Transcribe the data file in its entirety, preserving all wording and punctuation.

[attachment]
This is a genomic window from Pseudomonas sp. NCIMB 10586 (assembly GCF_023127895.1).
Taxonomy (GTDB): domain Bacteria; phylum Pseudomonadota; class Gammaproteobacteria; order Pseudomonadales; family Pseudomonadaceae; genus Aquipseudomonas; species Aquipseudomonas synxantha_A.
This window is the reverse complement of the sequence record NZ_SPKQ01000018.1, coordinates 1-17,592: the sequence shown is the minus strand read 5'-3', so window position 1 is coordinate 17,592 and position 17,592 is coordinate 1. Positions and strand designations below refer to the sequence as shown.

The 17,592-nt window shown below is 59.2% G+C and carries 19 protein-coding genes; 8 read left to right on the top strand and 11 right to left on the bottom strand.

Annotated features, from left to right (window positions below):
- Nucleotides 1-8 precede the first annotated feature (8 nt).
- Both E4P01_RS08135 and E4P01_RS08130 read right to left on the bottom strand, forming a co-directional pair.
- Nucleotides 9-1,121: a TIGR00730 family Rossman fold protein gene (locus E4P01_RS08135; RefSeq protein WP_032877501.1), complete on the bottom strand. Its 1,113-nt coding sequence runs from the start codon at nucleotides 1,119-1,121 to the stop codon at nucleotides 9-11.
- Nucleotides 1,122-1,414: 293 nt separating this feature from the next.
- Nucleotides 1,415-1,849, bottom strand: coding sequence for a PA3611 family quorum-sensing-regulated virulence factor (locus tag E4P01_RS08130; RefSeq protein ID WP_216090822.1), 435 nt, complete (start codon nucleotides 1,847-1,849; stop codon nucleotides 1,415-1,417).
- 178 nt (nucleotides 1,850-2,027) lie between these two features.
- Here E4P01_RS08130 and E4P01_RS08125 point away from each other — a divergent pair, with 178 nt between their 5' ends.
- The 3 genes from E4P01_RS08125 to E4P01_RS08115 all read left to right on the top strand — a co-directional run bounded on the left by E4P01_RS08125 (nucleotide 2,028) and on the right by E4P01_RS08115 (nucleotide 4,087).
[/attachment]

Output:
This is a genomic window from Pseudomonas sp. NCIMB 10586 (assembly GCF_023127895.1).
Taxonomy (GTDB): domain Bacteria; phylum Pseudomonadota; class Gammaproteobacteria; order Pseudomonadales; family Pseudomonadaceae; genus Aquipseudomonas; species Aquipseudomonas synxantha_A.
This window is the reverse complement of the sequence record NZ_SPKQ01000018.1, coordinates 1-17,592: the sequence shown is the minus strand read 5'-3', so window position 1 is coordinate 17,592 and position 17,592 is coordinate 1. Positions and strand designations below refer to the sequence as shown.

The 17,592-nt window shown below is 59.2% G+C and carries 19 protein-coding genes; 8 read left to right on the top strand and 11 right to left on the bottom strand.

Annotated features, from left to right (window positions below):
- Nucleotides 1-8 precede the first annotated feature (8 nt).
- Both E4P01_RS08135 and E4P01_RS08130 read right to left on the bottom strand, forming a co-directional pair.
- Nucleotides 9-1,121: a TIGR00730 family Rossman fold protein gene (locus E4P01_RS08135; RefSeq protein WP_032877501.1), complete on the bottom strand. Its 1,113-nt coding sequence runs from the start codon at nucleotides 1,119-1,121 to the stop codon at nucleotides 9-11.
- Nucleotides 1,122-1,414: 293 nt separating this feature from the next.
- Nucleotides 1,415-1,849, bottom strand: coding sequence for a PA3611 family quorum-sensing-regulated virulence factor (locus tag E4P01_RS08130; RefSeq protein ID WP_216090822.1), 435 nt, complete (start codon nucleotides 1,847-1,849; stop codon nucleotides 1,415-1,417).
- 178 nt (nucleotides 1,850-2,027) lie between these two features.
- Here E4P01_RS08130 and E4P01_RS08125 point away from each other — a divergent pair, with 178 nt between their 5' ends.
- The 3 genes from E4P01_RS08125 to E4P01_RS08115 all read left to right on the top strand — a co-directional run bounded on the left by E4P01_RS08125 (nucleotide 2,028) and on the right by E4P01_RS08115 (nucleotide 4,087).